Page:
Research Day Set for Live Video Stream
On April 18, York College/CUNY will host its Fourth Annual Research Day. Students across academic disciplines, alongside their faculty mentors, will display their research outcomes to an audience of college community members and guests.
This year the event will be live streamed not only to the atrium for remote viewing purposes, but CUNY-wide as well.
The stream will use the new www.york.cuny.edu/live video channel and will be available anywhere on the web. The college will have the channel live from 11:30-3 and will caputure the exciting keynote remarks.
Launched in 2010 by the Office of Undergraduate Research, Student Research Day has attracted an increasing number of students who crave opportunities to develop a deeper understanding of the subjects they study.
Participants majoring in the natural sciences, art, aviation, business, social work, theatre and most of York’s 40-plus other majors, conduct their research under the guidance of world-class faculty. These research discoveries culminate in a day-long display each spring ending with a compelling message from an invited guest speaker. A small group of students from the Queens High School of Science at York College will also participate.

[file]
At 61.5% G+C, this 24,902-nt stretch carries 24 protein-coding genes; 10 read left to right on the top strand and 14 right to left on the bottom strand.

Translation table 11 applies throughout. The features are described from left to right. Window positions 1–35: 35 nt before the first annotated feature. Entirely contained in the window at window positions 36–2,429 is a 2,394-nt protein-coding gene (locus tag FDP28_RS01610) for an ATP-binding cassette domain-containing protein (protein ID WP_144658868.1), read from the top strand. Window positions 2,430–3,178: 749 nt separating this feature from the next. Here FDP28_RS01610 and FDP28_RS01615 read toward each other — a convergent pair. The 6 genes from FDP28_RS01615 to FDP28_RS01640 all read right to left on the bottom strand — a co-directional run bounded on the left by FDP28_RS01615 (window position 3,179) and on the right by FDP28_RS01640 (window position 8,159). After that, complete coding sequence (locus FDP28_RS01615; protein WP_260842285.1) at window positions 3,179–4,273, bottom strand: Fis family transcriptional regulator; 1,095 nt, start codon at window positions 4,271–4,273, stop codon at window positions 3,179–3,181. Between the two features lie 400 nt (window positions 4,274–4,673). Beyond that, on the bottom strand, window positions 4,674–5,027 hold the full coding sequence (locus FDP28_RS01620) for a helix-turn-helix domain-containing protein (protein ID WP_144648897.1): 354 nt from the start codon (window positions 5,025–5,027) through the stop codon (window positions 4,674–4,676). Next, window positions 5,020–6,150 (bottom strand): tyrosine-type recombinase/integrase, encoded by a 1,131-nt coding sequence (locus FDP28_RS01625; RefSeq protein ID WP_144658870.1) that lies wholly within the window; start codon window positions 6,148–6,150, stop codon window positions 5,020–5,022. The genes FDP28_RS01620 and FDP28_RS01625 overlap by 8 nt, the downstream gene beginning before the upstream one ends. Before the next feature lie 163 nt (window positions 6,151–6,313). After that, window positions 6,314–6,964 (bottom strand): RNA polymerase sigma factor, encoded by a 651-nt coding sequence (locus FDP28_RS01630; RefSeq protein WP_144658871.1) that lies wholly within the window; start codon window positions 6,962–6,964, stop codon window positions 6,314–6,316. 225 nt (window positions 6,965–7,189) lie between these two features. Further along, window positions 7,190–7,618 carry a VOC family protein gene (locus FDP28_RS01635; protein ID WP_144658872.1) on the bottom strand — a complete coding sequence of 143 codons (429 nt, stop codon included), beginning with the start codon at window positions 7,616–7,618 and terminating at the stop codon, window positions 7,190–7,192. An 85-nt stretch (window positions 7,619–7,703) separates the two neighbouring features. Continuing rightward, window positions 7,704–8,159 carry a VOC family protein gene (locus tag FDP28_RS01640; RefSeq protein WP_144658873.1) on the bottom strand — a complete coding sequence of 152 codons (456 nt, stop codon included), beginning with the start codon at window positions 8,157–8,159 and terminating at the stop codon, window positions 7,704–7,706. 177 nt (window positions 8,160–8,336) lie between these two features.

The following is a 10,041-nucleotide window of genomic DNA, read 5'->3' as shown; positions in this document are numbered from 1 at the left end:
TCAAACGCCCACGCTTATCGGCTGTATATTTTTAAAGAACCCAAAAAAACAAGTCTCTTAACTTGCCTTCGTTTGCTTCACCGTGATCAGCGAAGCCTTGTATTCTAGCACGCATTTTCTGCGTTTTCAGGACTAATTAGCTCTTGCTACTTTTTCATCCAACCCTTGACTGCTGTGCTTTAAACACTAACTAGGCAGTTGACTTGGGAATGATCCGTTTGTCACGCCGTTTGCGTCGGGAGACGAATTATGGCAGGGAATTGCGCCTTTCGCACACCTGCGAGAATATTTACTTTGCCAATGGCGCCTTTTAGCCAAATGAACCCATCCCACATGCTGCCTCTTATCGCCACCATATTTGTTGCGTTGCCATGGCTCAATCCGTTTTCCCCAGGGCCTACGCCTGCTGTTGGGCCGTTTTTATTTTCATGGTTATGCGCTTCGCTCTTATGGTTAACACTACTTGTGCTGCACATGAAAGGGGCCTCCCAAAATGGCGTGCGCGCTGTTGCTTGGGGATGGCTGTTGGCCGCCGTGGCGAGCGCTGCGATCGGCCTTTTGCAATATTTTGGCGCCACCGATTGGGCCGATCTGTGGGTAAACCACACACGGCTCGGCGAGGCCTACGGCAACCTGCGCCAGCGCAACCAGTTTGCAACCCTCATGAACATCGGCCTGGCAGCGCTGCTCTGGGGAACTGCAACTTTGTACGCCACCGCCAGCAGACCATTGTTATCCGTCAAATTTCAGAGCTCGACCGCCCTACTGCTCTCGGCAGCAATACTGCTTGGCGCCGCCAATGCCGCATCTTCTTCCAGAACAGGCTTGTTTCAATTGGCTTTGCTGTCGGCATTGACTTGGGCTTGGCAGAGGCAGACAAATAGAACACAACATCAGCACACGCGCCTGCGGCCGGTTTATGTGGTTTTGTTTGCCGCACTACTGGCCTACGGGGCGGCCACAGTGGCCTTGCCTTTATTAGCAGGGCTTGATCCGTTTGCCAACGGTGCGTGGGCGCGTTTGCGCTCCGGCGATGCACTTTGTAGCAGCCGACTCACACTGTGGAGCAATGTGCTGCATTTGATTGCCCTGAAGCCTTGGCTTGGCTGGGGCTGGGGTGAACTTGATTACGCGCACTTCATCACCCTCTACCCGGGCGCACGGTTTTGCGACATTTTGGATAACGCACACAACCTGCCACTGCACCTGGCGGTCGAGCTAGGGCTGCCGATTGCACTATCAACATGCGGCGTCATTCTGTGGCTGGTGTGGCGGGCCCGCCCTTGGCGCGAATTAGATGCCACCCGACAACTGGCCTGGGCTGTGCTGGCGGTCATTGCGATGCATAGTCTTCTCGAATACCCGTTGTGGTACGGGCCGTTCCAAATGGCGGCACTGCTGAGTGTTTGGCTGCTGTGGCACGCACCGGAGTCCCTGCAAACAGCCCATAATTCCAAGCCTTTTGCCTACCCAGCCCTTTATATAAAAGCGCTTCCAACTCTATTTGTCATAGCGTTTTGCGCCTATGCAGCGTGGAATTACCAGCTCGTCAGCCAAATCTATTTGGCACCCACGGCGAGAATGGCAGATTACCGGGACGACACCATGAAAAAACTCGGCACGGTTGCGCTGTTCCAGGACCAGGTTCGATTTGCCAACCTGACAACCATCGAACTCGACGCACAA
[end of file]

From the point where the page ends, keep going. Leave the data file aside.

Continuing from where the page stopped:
Research Day has three components: panel presentations, poster presentations, and the Luncheon, which features students and the Keynote speaker. This year’s speaker will be Dr. Partha Mitra, Crick-Clay Professor of Biomathematics at the Cold Harbor Spring Laboratory and director of MitraLab. Dr. Mitra holds a Ph.D. in theoretical physics from Harvard University.
The research outcomes will be exhibited throughout the second floor of the Academic Core Building with lunch and lecture by Dr. Mitra to take place in the Faculty Dining Room and Atrium. Dr. Mitra will discuss his scholarship in “Mouse Brain Architecture” during the luncheon session.
Following President Barack Obama’s announcement of a planned $100 million investment in brain research, Dr. Mitra has been in the news as an expert in brain architecture. If Congress approves the funding, the Obama initiative would provide for the study the human brain in hopes of eventually finding cures for disorders such as Alzheimer's, epilepsy, traumatic [brain] injuries and strokes
President Obama is also confident that the “BRAIN Initiative” could create jobs while providing answers to the vexing (brain-related) ailments that have stumped researchers for decades.
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